The pursuit of Africa-focused capital

So you’ve built up your business to a stage where you have increasing growth opportunities and the capacity to raise debt funding. Or perhaps you’d like to sell your business to release equity and enable yourself to start doing the fun things you’ve always dreamed about. Either way, these scenarios invariably lead to two ultimate questions. Where do you raise capital and how do you find the right investors for your business?


The long road to finding an investor


The lengthy process of finding an investor is marred with complications. Ask any manager or owner who has travelled this journey, and they’ll tell you that it’s a time-consuming task that often involves answering questions such as:


• Which funds or institutions are best suited to your business needs?

• Where are these fund managers and decision makers located?

• Does the investor have similar businesses in their portfolio?

• How do I find out if they have a proven track record?

• Will I receive a long-term investment or can I access short-term funding for my trading activities?


After you’ve gone through all of these questions in your screening process, then comes the man-hours in organising your audited accounts. You also need to write a business plan, put your governance in order and populate your data room. The next decision involves which investment advisory firm to hire who can structure your investment opportunity and introduce you to suitable PE houses, Private Debt funds or Trade Finance banks.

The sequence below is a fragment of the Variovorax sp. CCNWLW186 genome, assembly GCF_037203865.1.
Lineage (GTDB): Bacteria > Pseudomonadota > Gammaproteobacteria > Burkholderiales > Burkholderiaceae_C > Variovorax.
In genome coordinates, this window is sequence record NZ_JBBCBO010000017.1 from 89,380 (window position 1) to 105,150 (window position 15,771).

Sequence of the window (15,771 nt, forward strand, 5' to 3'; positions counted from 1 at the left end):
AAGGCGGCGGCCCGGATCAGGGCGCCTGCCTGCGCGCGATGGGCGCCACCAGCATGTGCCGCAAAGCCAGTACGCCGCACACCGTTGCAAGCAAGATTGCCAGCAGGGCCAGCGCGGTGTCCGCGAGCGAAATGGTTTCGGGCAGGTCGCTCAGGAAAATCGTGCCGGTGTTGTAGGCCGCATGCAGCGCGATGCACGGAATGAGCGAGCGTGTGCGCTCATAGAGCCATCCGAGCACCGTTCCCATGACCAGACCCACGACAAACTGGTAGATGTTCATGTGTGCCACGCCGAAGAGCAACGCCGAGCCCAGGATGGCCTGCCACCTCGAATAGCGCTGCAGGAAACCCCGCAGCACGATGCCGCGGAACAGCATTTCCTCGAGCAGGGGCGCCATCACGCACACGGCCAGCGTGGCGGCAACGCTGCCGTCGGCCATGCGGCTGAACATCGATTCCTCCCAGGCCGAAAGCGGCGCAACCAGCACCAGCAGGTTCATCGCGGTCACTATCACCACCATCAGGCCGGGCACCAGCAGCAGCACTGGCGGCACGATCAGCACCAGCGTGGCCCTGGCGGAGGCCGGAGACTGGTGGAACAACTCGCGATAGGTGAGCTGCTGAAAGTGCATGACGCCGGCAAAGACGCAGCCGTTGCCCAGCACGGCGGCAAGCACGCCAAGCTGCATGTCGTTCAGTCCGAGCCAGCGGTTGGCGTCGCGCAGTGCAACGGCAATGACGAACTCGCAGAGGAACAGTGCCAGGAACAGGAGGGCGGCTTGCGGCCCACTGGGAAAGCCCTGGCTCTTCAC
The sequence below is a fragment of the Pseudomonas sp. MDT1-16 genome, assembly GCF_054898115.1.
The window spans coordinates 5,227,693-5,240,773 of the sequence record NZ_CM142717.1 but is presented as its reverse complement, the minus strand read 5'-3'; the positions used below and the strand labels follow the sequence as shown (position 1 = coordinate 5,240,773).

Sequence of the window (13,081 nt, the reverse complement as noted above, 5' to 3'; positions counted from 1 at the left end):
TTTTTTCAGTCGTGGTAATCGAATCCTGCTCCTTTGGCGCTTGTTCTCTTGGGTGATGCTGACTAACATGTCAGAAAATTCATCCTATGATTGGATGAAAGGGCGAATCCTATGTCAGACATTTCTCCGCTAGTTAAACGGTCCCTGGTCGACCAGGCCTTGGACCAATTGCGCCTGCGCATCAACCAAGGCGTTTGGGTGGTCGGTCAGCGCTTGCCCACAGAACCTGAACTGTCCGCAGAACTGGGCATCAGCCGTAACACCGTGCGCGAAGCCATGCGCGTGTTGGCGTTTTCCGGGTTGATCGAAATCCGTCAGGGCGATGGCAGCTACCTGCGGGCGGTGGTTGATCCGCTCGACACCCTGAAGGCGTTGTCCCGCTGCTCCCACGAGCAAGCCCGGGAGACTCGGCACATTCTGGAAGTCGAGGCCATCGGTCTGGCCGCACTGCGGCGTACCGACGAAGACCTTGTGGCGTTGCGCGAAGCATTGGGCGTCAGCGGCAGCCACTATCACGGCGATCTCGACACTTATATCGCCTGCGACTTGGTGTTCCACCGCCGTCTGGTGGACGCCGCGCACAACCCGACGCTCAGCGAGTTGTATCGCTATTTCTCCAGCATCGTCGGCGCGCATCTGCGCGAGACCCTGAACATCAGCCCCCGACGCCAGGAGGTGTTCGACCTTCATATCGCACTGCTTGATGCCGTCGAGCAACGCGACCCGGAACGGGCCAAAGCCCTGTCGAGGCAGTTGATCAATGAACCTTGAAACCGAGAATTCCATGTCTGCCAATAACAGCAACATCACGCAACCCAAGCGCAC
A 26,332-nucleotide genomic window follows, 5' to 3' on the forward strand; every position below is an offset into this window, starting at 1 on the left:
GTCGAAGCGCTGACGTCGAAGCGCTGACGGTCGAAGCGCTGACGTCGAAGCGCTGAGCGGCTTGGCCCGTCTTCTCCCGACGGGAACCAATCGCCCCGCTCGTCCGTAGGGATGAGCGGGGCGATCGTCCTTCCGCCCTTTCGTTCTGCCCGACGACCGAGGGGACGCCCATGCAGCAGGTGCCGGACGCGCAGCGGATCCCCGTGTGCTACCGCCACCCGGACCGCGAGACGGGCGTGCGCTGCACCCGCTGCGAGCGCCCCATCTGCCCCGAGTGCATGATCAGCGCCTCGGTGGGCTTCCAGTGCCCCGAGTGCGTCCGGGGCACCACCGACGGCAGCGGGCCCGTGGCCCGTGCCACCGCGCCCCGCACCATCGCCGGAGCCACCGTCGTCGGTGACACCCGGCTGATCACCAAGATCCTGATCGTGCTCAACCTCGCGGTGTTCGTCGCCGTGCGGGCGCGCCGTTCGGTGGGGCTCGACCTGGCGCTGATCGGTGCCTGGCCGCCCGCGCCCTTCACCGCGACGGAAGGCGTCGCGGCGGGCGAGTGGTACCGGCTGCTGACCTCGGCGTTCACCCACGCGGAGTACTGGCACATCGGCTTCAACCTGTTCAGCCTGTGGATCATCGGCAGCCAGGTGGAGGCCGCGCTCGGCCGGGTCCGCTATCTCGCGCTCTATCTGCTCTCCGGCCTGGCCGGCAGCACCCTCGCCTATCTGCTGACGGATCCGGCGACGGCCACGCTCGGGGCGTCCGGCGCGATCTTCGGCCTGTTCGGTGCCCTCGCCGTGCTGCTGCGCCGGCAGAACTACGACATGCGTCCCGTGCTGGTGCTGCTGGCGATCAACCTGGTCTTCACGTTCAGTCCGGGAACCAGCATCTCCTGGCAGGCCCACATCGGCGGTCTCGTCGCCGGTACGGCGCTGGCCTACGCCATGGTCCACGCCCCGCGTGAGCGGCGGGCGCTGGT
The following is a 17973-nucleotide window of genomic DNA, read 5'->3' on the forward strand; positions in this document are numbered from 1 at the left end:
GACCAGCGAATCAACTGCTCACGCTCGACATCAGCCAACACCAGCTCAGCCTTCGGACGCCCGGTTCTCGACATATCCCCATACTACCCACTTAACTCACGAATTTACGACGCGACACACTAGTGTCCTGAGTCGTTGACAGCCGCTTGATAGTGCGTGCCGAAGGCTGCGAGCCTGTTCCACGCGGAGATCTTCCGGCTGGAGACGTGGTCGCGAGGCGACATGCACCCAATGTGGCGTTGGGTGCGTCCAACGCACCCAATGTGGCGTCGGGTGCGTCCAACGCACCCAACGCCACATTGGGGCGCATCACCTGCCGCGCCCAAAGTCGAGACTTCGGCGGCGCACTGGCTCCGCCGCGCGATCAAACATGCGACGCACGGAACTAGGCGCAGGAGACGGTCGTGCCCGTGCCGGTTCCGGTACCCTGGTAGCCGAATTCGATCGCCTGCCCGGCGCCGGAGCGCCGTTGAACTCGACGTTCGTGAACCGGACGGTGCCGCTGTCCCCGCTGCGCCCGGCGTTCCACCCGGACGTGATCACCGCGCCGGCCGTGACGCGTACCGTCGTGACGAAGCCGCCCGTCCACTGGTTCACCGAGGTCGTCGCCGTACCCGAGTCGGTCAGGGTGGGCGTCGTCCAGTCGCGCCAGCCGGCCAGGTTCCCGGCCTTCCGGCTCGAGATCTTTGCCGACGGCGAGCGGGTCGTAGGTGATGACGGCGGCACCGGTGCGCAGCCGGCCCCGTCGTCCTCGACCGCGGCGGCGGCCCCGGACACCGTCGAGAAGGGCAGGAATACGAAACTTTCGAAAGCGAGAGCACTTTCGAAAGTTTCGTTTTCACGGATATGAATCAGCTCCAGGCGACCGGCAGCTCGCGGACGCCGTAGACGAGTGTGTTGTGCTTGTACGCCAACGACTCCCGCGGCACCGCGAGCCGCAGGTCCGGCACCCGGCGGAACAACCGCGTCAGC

Investor decision process

On the other end of the process, investors assess countless factors when deciding on which companies to invest in. These include elements such as the fund investment mandate, target investment size, geographic location, financial profile (revenue, EBITDA, profitability ratios, etc.) and background principals.

For equity transactions, as shown in the diagram below, on average only 10 out of every 1,000 investments evaluated by PE firms are completed as an investment. This then begs the question, how can you as a time-constrained manager at the crossroads of seeking an investor effectively search, identify and secure investment?

  • Use smart algorithms: deal-matching platforms are able to simplify the process for you to assess your company’s vital information and match you with prospective investors who are most likely to be a good fit for your company or investment opportunity.
  • Find the right service provider: service matching marketplaces are a one-stop shop for you to find the all-important financial services prior, during and after you secure investment. This might be a corporate finance adviser, insurance broker, foreign exchange trader or lawyer who has experience in your sector and geography.



Some of the advantages of using deal platforms include:


1. Efficiency

Deal matching platforms condense the laborious process of identifying, screening, selecting, and approaching investors from up a 6 to 8-week exercise to less than 20-minutes. By simply uploading details such as your company description, financial summary, location and type of investment, smart algorithms can recommend investors who are most likely to invest in your business or fund your trade. The recommendations are based on various factors including but not limited to the investor’s investment mandate, previous investments, ticket size preference and type of investment.